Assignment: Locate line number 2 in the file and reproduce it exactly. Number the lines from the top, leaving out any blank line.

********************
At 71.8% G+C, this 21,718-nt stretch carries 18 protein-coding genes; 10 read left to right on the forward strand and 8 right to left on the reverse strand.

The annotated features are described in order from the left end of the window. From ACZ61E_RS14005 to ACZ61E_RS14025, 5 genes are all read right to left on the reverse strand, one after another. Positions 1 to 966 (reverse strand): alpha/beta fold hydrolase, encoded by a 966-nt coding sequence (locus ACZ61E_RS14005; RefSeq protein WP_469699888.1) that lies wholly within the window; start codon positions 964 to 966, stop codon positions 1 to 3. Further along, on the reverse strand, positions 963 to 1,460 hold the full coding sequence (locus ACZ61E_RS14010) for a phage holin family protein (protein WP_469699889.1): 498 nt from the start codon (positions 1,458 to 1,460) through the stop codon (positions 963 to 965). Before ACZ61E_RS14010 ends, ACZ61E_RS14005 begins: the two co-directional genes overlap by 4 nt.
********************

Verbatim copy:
The annotated features are described in order from the left end of the window. From ACZ61E_RS14005 to ACZ61E_RS14025, 5 genes are all read right to left on the reverse strand, one after another. Positions 1 to 966 (reverse strand): alpha/beta fold hydrolase, encoded by a 966-nt coding sequence (locus ACZ61E_RS14005; RefSeq protein WP_469699888.1) that lies wholly within the window; start codon positions 964 to 966, stop codon positions 1 to 3. Further along, on the reverse strand, positions 963 to 1,460 hold the full coding sequence (locus ACZ61E_RS14010) for a phage holin family protein (protein WP_469699889.1): 498 nt from the start codon (positions 1,458 to 1,460) through the stop codon (positions 963 to 965). Before ACZ61E_RS14010 ends, ACZ61E_RS14005 begins: the two co-directional genes overlap by 4 nt.